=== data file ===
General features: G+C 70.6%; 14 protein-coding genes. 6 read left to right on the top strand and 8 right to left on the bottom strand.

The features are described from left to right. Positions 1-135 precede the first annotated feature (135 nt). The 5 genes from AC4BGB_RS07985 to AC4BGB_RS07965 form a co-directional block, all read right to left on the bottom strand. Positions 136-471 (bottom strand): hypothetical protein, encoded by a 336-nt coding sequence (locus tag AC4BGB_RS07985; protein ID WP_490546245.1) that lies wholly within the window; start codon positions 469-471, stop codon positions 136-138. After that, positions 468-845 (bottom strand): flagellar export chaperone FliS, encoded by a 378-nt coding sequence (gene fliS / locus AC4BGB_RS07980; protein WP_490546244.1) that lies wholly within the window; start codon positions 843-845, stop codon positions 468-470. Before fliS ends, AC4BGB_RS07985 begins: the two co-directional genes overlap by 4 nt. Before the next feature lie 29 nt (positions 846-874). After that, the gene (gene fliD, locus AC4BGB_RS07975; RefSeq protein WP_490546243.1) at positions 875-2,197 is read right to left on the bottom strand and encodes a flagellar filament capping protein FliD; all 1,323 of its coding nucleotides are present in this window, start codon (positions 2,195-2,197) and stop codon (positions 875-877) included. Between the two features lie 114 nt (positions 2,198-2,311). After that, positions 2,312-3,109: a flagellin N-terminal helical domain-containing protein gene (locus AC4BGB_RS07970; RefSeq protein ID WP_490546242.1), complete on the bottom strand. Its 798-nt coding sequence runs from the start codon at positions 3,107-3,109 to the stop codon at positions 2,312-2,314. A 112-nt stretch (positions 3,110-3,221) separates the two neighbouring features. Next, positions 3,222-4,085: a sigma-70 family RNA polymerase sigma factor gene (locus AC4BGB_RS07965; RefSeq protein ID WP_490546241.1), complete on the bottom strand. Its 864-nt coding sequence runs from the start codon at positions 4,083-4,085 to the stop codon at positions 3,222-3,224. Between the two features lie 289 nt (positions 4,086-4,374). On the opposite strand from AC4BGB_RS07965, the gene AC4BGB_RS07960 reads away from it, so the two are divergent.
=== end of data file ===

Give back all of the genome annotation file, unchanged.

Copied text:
General features: G+C 70.6%; 14 protein-coding genes. 6 read left to right on the top strand and 8 right to left on the bottom strand.

The features are described from left to right. Positions 1-135 precede the first annotated feature (135 nt). The 5 genes from AC4BGB_RS07985 to AC4BGB_RS07965 form a co-directional block, all read right to left on the bottom strand. Positions 136-471 (bottom strand): hypothetical protein, encoded by a 336-nt coding sequence (locus tag AC4BGB_RS07985; protein ID WP_490546245.1) that lies wholly within the window; start codon positions 469-471, stop codon positions 136-138. After that, positions 468-845 (bottom strand): flagellar export chaperone FliS, encoded by a 378-nt coding sequence (gene fliS / locus AC4BGB_RS07980; protein WP_490546244.1) that lies wholly within the window; start codon positions 843-845, stop codon positions 468-470. Before fliS ends, AC4BGB_RS07985 begins: the two co-directional genes overlap by 4 nt. Before the next feature lie 29 nt (positions 846-874). After that, the gene (gene fliD, locus AC4BGB_RS07975; RefSeq protein WP_490546243.1) at positions 875-2,197 is read right to left on the bottom strand and encodes a flagellar filament capping protein FliD; all 1,323 of its coding nucleotides are present in this window, start codon (positions 2,195-2,197) and stop codon (positions 875-877) included. Between the two features lie 114 nt (positions 2,198-2,311). After that, positions 2,312-3,109: a flagellin N-terminal helical domain-containing protein gene (locus AC4BGB_RS07970; RefSeq protein ID WP_490546242.1), complete on the bottom strand. Its 798-nt coding sequence runs from the start codon at positions 3,107-3,109 to the stop codon at positions 2,312-2,314. A 112-nt stretch (positions 3,110-3,221) separates the two neighbouring features. Next, positions 3,222-4,085: a sigma-70 family RNA polymerase sigma factor gene (locus AC4BGB_RS07965; RefSeq protein ID WP_490546241.1), complete on the bottom strand. Its 864-nt coding sequence runs from the start codon at positions 4,083-4,085 to the stop codon at positions 3,222-3,224. Between the two features lie 289 nt (positions 4,086-4,374). On the opposite strand from AC4BGB_RS07965, the gene AC4BGB_RS07960 reads away from it, so the two are divergent.